In time, I received a call from PRIME  – they had a small company focusing on gene therapy for haemophilia – Dimension Therapeutics. There were around 10 employees and Fidelity was injecting some cash – and they asked if I was interested in becoming Dimension’s CEO. I gave the classic female response of, “I’ve never been a CEO so I’m not sure I can do the job.” They told me not to worry; it would be an R&D focused company so I could run it like the other R&D organizations I’d headed in the past. Famous last words! It was similar to when I stepped into Australia and realized that I had a lot to learn. I realized that we needed to expand our portfolio, and I had to learn what it meant to be a biotech CEO – fast! It went really well at first. In 12 months, we raised $146 million, and we took our lead program into the clinic with some of the best gene therapy manufacturing capability in the sector. Unfortunately – as is all too common in biotech – we had to end that program following an incident in a patient during phase I, which led us to terminate the trial. I then had to think about how to fund the rest of the portfolio as a public company. Ultimately, I decided to restructure the company, culminating in a sale to Ultragenyx – one of the leading rare disease drug development companies out there. I think it was the best option for the company. I was one of the few people who left as a result of the restructuring, but most jobs were saved.

Once again, I am leaping into the unknown – it is the first time that I’ve had a leadership role in a diagnostics company.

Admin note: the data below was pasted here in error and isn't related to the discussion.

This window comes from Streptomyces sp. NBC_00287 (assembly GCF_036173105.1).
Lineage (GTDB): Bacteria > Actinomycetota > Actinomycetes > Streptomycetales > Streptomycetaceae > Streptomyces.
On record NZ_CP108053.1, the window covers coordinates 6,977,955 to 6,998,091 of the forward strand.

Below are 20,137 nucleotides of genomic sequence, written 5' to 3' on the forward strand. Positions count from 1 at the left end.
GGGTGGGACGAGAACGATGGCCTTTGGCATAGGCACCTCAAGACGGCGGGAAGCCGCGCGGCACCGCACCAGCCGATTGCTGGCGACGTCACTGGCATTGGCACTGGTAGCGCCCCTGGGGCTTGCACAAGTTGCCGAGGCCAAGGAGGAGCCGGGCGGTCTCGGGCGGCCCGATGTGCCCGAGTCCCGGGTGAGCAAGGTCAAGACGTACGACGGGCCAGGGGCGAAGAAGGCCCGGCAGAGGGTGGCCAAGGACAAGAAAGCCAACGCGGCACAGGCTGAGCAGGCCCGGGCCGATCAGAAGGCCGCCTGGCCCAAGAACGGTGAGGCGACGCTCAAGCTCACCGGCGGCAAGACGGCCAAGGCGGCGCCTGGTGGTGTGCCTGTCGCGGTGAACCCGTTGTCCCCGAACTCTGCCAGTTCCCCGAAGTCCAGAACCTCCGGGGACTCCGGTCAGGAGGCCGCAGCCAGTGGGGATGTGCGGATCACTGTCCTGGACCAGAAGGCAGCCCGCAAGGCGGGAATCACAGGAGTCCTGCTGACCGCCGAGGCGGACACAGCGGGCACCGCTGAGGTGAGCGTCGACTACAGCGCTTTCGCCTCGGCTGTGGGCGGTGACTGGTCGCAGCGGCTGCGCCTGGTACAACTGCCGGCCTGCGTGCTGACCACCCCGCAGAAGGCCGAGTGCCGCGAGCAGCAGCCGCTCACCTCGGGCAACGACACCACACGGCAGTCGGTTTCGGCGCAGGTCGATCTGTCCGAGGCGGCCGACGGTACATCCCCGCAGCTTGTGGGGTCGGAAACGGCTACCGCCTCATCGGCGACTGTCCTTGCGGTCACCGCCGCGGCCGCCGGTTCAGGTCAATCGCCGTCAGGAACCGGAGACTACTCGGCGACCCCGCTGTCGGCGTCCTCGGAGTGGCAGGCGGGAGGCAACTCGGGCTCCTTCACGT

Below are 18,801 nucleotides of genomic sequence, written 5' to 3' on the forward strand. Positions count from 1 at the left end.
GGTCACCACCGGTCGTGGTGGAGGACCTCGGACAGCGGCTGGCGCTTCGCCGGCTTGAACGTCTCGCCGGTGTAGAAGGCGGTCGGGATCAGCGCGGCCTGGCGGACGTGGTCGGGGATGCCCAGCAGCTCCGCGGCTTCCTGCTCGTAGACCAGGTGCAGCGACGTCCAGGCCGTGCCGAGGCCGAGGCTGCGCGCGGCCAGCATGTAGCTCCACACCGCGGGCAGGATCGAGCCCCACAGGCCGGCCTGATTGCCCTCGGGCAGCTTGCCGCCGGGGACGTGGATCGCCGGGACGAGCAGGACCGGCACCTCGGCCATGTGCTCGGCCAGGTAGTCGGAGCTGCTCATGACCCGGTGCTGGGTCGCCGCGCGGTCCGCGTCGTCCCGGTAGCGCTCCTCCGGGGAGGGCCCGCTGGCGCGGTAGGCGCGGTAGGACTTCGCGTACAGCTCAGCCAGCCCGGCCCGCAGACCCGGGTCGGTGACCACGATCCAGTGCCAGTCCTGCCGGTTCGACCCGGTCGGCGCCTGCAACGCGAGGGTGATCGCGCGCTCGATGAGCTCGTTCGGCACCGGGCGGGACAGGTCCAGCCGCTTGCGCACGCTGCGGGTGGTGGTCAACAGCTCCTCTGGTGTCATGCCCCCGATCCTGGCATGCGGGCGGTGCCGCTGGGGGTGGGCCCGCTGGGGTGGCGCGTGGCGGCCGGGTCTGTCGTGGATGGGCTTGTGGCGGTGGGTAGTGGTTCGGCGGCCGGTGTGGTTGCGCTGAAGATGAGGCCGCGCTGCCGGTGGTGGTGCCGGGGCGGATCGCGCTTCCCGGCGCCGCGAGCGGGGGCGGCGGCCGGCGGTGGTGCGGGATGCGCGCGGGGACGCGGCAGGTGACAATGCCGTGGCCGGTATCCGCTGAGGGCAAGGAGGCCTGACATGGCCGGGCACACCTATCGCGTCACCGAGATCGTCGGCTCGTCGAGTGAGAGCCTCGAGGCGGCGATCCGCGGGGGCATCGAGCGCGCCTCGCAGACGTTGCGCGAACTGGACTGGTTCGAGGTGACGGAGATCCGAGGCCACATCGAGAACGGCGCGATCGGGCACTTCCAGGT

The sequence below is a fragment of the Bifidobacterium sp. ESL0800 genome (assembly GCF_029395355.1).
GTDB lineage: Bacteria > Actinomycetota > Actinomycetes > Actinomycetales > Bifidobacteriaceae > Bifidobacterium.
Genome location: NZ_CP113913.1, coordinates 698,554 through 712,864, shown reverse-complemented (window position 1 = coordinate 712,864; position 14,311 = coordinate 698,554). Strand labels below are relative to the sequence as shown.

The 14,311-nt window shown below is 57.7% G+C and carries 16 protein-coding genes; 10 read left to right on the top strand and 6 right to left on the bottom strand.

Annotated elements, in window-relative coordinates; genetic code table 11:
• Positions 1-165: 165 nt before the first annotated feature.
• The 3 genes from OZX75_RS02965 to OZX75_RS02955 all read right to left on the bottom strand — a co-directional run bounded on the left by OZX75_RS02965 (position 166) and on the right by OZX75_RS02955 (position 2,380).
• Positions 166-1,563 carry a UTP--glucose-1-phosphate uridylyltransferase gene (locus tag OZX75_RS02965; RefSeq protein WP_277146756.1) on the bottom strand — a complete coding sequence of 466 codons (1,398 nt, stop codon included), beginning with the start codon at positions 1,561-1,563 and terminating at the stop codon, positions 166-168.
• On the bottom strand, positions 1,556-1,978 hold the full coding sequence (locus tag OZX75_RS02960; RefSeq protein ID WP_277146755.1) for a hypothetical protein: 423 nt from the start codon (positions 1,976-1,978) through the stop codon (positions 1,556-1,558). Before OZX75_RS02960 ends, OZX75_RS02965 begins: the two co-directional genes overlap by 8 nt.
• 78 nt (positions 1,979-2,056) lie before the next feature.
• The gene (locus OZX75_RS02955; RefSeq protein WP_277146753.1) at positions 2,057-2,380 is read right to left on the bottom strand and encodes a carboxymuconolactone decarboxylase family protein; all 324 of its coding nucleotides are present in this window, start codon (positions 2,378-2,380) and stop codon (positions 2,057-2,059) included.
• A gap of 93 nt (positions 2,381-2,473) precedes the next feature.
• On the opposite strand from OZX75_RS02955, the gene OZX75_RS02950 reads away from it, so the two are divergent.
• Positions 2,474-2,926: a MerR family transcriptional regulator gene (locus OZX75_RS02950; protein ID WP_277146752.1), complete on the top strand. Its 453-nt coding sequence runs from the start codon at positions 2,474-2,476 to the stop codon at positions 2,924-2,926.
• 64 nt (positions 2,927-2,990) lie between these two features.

Diagnostics are essential to pharma’s future

Rather than going back to big pharma, I wanted to stay with smaller, early-stage companies that could see a major inflection point – either from a scientific or business perspective – on the horizon. I also wanted to return to the UK.

I was still on numerous boards (and still am today), including the board of PlaqueTec – a UK diagnostics company. PlaqueTec is developing a novel approach that can assess an individual’s risk for coronary artery disease, so I had a keen interest; it felt as though I was coming full circle in my career. Moreover, it was fascinating to see the field from a new diagnostic angle. I jumped at the chance when they asked if I wanted to be CEO last year. The company’s lead technology is the PlaqueTec Liquid Biopsy System – and it’s actually the first product approved in the European Union for collecting biomarkers directly associated with plaques within coronary arteries, as a means to assess and potentially resolve residual inflammatory risk. It’s a UK invention that emanated from Papworth Hospital, one of the leading global cardiovascular institutions in the world. What makes the technology special is that it is the first that can enter an artery and sample the blood in the direct layer around the plaque, which is where a lot of the inflammatory biomarkers or cytokines reside. 

In my research days, I looked at the concept of residual risk – why patients on statins, ace inhibitors or beta-blockers continue to be at very high risk of future acute coronary symptoms. And that made PlaqueTec all the more compelling. There seems to be an increasing interest in the role of inflammation, which can be assessed by paying more attention to some of the unique markers involved. Medical imaging has certainly improved – and it does offer a good static assessment with a focus on structure – but I’m more intrigued at the possibility of looking at dynamic biology in our coronary arteries. Cardiovascular disease is the world’s biggest killer and we need new approaches to tackle it.